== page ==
Resources Branch and the Department of Defense’s Legacy Resources Program.
Twenty 5-by-5-foot test units were excavated at 18ST233, with the plow
zone soils screened through ¼-inch mesh. A number of features were
exposed below the plow zone, including a borrow pit, a possible lime kiln,
three grave shafts, three post holes, and several unidentified intrusions.
A portion of the borrow pit was excavated to document the feature’s shape
and stratigraphy, and to recover a sample of artifacts. In addition, traces
of what may have been a wooden grave marker were observed at the head of
More than 356,000 artifacts, including large quantities of oyster shell,
were recovered from the 2000 excavations at 18ST233. Both Native American
and European manufactured items were recovered from the site, and it is
likely that many of these materials are contemporary with one another.
European ceramics include tin-glazed earthenware, early North Devon Fine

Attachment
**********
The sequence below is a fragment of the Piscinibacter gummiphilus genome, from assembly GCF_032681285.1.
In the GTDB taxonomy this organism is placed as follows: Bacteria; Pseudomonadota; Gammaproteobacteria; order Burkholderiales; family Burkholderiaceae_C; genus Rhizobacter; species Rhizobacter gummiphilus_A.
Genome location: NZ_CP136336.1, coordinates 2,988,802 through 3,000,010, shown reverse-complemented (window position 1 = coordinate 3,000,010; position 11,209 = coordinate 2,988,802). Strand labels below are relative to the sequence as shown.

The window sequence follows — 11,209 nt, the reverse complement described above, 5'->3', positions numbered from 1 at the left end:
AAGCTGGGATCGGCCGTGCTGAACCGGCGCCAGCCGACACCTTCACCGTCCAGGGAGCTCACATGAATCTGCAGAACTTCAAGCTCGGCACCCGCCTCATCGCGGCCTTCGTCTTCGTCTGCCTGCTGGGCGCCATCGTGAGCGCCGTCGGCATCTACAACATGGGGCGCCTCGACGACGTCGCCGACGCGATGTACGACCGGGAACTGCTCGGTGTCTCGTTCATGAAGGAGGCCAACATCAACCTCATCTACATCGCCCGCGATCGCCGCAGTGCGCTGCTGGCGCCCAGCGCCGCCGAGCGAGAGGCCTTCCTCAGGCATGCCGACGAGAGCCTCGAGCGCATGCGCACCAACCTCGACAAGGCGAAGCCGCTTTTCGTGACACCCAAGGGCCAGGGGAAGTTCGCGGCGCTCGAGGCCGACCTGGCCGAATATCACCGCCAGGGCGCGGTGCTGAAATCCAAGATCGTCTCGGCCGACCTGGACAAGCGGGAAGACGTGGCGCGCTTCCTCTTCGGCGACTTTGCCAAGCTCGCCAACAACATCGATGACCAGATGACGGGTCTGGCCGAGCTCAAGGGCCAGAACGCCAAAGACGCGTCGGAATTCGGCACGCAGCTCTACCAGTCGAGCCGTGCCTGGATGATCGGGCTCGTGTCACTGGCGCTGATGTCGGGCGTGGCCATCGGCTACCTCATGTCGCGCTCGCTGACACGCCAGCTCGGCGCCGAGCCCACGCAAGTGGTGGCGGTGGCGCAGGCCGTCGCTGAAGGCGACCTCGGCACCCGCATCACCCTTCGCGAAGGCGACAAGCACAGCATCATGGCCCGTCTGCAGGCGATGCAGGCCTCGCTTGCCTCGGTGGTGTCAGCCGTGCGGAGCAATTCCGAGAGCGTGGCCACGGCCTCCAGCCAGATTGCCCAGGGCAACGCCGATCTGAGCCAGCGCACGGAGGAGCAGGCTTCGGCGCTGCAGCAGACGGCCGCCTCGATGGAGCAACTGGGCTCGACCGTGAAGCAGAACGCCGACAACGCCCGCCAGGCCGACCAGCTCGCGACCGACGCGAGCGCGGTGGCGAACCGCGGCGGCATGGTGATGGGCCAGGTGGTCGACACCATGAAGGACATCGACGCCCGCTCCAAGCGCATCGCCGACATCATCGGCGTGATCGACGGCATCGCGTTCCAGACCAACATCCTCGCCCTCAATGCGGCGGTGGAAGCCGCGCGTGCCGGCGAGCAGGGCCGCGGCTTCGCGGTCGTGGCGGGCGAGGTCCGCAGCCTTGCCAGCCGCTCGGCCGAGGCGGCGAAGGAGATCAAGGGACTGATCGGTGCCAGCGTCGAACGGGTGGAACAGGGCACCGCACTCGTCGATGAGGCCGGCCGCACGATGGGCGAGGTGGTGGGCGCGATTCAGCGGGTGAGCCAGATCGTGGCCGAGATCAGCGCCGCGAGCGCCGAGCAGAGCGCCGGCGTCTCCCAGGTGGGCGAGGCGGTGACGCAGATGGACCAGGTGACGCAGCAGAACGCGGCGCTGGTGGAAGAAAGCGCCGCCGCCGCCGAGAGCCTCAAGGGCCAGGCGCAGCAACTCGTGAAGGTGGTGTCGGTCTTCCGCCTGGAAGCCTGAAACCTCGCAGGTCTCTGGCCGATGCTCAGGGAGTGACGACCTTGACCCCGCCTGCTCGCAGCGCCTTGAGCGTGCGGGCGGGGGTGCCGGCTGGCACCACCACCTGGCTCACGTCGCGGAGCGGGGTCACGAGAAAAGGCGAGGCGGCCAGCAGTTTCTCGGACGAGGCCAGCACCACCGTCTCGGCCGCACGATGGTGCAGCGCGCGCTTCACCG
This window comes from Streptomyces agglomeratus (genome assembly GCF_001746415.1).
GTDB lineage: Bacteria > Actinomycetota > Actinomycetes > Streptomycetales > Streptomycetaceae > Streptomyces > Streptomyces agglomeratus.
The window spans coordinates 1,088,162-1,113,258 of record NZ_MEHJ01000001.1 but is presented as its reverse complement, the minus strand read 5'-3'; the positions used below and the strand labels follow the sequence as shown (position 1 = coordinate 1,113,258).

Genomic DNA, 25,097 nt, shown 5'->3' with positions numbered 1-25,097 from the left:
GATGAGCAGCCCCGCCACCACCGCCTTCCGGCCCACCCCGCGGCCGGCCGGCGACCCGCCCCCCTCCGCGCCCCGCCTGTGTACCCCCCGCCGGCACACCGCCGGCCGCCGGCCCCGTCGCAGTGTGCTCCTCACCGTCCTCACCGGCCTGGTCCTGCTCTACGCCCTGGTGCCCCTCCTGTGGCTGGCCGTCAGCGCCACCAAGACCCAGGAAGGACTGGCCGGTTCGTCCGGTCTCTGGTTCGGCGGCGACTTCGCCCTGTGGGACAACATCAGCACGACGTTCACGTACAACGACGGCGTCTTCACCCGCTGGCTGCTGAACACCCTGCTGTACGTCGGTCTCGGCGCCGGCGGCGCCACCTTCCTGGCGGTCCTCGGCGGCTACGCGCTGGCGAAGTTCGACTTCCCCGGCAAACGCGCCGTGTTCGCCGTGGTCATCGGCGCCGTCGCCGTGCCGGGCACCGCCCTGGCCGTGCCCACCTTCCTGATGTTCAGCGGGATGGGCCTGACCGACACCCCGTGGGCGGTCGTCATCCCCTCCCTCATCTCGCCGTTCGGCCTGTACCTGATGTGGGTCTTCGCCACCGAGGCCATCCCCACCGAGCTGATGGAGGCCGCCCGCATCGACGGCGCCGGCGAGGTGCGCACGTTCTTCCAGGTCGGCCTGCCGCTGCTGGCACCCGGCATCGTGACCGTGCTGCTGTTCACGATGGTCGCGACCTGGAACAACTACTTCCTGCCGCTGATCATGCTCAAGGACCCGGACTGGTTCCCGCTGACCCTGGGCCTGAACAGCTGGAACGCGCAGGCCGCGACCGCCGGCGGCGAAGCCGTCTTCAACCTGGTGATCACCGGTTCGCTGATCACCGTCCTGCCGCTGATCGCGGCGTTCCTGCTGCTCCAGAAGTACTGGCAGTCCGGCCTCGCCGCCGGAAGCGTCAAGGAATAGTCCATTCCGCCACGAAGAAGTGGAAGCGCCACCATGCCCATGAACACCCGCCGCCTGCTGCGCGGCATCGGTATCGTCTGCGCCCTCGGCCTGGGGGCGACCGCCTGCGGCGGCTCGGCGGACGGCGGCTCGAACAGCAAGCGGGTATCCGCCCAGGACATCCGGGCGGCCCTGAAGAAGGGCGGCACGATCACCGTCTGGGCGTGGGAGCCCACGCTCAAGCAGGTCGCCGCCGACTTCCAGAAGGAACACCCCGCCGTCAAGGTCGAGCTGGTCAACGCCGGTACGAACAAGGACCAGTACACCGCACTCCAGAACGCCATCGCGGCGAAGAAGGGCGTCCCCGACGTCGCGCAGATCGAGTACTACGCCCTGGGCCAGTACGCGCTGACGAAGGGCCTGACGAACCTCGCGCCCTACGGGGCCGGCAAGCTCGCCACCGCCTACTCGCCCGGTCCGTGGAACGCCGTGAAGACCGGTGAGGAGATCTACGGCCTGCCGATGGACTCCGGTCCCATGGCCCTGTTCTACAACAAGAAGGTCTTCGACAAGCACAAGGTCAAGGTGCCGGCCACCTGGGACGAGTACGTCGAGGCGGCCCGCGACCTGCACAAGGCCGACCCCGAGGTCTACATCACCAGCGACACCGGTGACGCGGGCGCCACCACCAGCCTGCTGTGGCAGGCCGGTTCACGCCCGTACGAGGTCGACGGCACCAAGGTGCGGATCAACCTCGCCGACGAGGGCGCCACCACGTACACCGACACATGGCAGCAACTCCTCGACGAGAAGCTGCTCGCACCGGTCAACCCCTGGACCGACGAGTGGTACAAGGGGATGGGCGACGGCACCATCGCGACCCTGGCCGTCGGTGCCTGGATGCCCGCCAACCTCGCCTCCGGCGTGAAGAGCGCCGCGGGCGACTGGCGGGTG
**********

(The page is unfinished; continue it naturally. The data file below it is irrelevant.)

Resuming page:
ware, Martincamp ware, North Italian slipware, Kraak (Chinese) porcelain,
and Rhenish brown stoneware, as well as various lead-glazed coarse earthenwares.
Both terra cotta and white clay tobacco pipes were recovered from 18ST233,
but terra cotta pipes dominate the assemblage. Nearly all of the terra
cotta pipes appear to be handmade, and most are decorated. Local Native
Americans likely produced these pipes. Several fragments of a probably
locally-made tobacco pipe composed of mixed red and white clays were also
recovered. These stems were decorated with stamped rosettes and rouletting,